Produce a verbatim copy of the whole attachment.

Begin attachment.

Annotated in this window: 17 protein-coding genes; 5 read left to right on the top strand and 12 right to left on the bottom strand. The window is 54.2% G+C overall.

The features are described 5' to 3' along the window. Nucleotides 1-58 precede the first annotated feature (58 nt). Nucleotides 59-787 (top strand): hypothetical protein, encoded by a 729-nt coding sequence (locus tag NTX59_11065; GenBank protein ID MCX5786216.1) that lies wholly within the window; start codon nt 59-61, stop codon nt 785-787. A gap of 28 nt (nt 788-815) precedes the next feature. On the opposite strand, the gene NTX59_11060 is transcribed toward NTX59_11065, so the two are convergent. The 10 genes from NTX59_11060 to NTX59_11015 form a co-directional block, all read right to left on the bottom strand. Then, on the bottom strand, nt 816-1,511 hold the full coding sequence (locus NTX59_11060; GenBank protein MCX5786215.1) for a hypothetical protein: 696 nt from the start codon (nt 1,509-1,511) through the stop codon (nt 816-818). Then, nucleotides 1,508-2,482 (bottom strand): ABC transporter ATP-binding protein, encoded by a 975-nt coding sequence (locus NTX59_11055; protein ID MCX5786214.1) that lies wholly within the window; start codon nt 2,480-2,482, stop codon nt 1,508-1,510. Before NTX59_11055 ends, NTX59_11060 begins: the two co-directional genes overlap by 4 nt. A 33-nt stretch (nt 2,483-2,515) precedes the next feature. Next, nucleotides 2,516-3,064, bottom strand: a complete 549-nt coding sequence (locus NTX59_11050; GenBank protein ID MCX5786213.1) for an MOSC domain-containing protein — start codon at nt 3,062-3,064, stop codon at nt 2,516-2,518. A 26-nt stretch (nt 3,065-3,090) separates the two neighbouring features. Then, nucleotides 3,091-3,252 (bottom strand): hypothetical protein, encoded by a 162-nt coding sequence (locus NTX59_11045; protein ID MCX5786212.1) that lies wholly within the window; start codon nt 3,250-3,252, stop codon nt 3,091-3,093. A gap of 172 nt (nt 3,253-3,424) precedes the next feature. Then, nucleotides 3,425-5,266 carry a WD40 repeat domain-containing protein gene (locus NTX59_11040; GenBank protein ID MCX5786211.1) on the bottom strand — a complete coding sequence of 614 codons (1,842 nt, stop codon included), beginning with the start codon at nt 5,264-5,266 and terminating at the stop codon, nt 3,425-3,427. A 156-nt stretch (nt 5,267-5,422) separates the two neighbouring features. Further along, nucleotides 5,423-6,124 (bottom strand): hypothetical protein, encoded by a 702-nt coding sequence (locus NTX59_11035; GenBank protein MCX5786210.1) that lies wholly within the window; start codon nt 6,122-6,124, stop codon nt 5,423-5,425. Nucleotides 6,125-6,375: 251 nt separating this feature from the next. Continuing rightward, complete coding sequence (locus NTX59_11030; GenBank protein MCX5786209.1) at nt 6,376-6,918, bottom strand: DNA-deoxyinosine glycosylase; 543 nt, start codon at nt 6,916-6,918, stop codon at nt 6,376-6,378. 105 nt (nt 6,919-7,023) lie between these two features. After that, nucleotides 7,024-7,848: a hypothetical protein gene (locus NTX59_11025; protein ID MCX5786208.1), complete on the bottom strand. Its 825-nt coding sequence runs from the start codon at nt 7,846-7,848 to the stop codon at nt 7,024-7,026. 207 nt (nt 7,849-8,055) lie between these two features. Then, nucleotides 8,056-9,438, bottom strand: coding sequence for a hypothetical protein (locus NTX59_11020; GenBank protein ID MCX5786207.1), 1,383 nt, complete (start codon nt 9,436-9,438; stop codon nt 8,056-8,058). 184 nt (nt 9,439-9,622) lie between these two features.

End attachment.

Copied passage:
Annotated in this window: 17 protein-coding genes; 5 read left to right on the top strand and 12 right to left on the bottom strand. The window is 54.2% G+C overall.

The features are described 5' to 3' along the window. Nucleotides 1-58 precede the first annotated feature (58 nt). Nucleotides 59-787 (top strand): hypothetical protein, encoded by a 729-nt coding sequence (locus tag NTX59_11065; GenBank protein ID MCX5786216.1) that lies wholly within the window; start codon nt 59-61, stop codon nt 785-787. A gap of 28 nt (nt 788-815) precedes the next feature. On the opposite strand, the gene NTX59_11060 is transcribed toward NTX59_11065, so the two are convergent. The 10 genes from NTX59_11060 to NTX59_11015 form a co-directional block, all read right to left on the bottom strand. Then, on the bottom strand, nt 816-1,511 hold the full coding sequence (locus NTX59_11060; GenBank protein MCX5786215.1) for a hypothetical protein: 696 nt from the start codon (nt 1,509-1,511) through the stop codon (nt 816-818). Then, nucleotides 1,508-2,482 (bottom strand): ABC transporter ATP-binding protein, encoded by a 975-nt coding sequence (locus NTX59_11055; protein ID MCX5786214.1) that lies wholly within the window; start codon nt 2,480-2,482, stop codon nt 1,508-1,510. Before NTX59_11055 ends, NTX59_11060 begins: the two co-directional genes overlap by 4 nt. A 33-nt stretch (nt 2,483-2,515) precedes the next feature. Next, nucleotides 2,516-3,064, bottom strand: a complete 549-nt coding sequence (locus NTX59_11050; GenBank protein ID MCX5786213.1) for an MOSC domain-containing protein — start codon at nt 3,062-3,064, stop codon at nt 2,516-2,518. A 26-nt stretch (nt 3,065-3,090) separates the two neighbouring features. Then, nucleotides 3,091-3,252 (bottom strand): hypothetical protein, encoded by a 162-nt coding sequence (locus NTX59_11045; protein ID MCX5786212.1) that lies wholly within the window; start codon nt 3,250-3,252, stop codon nt 3,091-3,093. A gap of 172 nt (nt 3,253-3,424) precedes the next feature. Then, nucleotides 3,425-5,266 carry a WD40 repeat domain-containing protein gene (locus NTX59_11040; GenBank protein ID MCX5786211.1) on the bottom strand — a complete coding sequence of 614 codons (1,842 nt, stop codon included), beginning with the start codon at nt 5,264-5,266 and terminating at the stop codon, nt 3,425-3,427. A 156-nt stretch (nt 5,267-5,422) separates the two neighbouring features. Further along, nucleotides 5,423-6,124 (bottom strand): hypothetical protein, encoded by a 702-nt coding sequence (locus NTX59_11035; GenBank protein MCX5786210.1) that lies wholly within the window; start codon nt 6,122-6,124, stop codon nt 5,423-5,425. Nucleotides 6,125-6,375: 251 nt separating this feature from the next. Continuing rightward, complete coding sequence (locus NTX59_11030; GenBank protein MCX5786209.1) at nt 6,376-6,918, bottom strand: DNA-deoxyinosine glycosylase; 543 nt, start codon at nt 6,916-6,918, stop codon at nt 6,376-6,378. 105 nt (nt 6,919-7,023) lie between these two features. After that, nucleotides 7,024-7,848: a hypothetical protein gene (locus NTX59_11025; protein ID MCX5786208.1), complete on the bottom strand. Its 825-nt coding sequence runs from the start codon at nt 7,846-7,848 to the stop codon at nt 7,024-7,026. 207 nt (nt 7,849-8,055) lie between these two features. Then, nucleotides 8,056-9,438, bottom strand: coding sequence for a hypothetical protein (locus NTX59_11020; GenBank protein ID MCX5786207.1), 1,383 nt, complete (start codon nt 9,436-9,438; stop codon nt 8,056-8,058). 184 nt (nt 9,439-9,622) lie between these two features.